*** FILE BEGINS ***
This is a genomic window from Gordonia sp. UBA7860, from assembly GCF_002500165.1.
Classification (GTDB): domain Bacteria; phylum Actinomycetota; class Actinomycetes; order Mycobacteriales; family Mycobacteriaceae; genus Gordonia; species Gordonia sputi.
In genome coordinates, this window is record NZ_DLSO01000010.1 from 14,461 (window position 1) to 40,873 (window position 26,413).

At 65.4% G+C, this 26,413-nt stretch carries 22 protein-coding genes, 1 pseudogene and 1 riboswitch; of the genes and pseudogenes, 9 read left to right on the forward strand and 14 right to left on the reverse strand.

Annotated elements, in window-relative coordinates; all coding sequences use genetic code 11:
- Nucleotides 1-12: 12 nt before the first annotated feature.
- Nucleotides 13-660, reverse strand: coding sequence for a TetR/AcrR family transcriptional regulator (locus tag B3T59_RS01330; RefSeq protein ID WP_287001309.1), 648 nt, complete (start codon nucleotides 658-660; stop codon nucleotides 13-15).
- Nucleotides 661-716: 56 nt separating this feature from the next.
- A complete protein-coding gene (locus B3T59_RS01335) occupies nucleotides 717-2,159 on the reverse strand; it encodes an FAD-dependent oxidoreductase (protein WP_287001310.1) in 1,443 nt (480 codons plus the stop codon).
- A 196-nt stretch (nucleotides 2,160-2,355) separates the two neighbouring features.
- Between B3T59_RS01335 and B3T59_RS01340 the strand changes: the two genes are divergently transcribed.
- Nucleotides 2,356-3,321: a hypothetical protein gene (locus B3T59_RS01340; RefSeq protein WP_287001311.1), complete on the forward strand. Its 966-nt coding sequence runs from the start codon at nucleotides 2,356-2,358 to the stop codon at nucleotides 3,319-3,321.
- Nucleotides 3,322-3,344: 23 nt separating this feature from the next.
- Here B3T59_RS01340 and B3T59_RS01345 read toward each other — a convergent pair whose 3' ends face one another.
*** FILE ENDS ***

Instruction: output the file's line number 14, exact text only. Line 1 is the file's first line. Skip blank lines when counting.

- Here B3T59_RS01340 and B3T59_RS01345 read toward each other — a convergent pair whose 3' ends face one another.